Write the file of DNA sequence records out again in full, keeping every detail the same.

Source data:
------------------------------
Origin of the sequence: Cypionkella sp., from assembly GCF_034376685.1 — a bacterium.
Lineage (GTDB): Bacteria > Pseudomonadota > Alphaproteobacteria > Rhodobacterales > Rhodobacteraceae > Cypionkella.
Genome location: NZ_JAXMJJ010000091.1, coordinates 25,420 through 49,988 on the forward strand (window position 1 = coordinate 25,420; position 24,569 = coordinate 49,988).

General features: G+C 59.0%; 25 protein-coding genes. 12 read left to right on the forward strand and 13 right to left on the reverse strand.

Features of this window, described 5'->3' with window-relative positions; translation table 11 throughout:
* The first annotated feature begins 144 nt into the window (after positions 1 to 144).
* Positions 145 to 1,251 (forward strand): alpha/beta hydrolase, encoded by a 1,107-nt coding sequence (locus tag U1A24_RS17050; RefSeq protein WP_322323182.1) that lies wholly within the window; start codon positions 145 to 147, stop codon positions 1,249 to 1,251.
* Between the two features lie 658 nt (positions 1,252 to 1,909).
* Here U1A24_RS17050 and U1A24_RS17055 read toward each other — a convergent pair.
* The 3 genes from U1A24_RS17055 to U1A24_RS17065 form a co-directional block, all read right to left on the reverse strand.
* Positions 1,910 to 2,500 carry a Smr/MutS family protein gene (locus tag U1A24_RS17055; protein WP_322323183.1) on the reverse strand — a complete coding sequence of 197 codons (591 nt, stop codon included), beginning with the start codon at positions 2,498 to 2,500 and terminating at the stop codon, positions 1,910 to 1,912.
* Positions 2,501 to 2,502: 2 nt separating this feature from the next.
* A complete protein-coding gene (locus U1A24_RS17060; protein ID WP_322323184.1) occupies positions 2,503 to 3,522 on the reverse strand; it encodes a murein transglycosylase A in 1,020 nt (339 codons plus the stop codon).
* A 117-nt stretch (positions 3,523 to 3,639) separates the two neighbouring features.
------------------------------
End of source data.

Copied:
Origin of the sequence: Cypionkella sp., from assembly GCF_034376685.1 — a bacterium.
Lineage (GTDB): Bacteria > Pseudomonadota > Alphaproteobacteria > Rhodobacterales > Rhodobacteraceae > Cypionkella.
Genome location: NZ_JAXMJJ010000091.1, coordinates 25,420 through 49,988 on the forward strand (window position 1 = coordinate 25,420; position 24,569 = coordinate 49,988).

General features: G+C 59.0%; 25 protein-coding genes. 12 read left to right on the forward strand and 13 right to left on the reverse strand.

Features of this window, described 5'->3' with window-relative positions; translation table 11 throughout:
* The first annotated feature begins 144 nt into the window (after positions 1 to 144).
* Positions 145 to 1,251 (forward strand): alpha/beta hydrolase, encoded by a 1,107-nt coding sequence (locus tag U1A24_RS17050; RefSeq protein WP_322323182.1) that lies wholly within the window; start codon positions 145 to 147, stop codon positions 1,249 to 1,251.
* Between the two features lie 658 nt (positions 1,252 to 1,909).
* Here U1A24_RS17050 and U1A24_RS17055 read toward each other — a convergent pair.
* The 3 genes from U1A24_RS17055 to U1A24_RS17065 form a co-directional block, all read right to left on the reverse strand.
* Positions 1,910 to 2,500 carry a Smr/MutS family protein gene (locus tag U1A24_RS17055; protein WP_322323183.1) on the reverse strand — a complete coding sequence of 197 codons (591 nt, stop codon included), beginning with the start codon at positions 2,498 to 2,500 and terminating at the stop codon, positions 1,910 to 1,912.
* Positions 2,501 to 2,502: 2 nt separating this feature from the next.
* A complete protein-coding gene (locus U1A24_RS17060; protein ID WP_322323184.1) occupies positions 2,503 to 3,522 on the reverse strand; it encodes a murein transglycosylase A in 1,020 nt (339 codons plus the stop codon).
* A 117-nt stretch (positions 3,523 to 3,639) separates the two neighbouring features.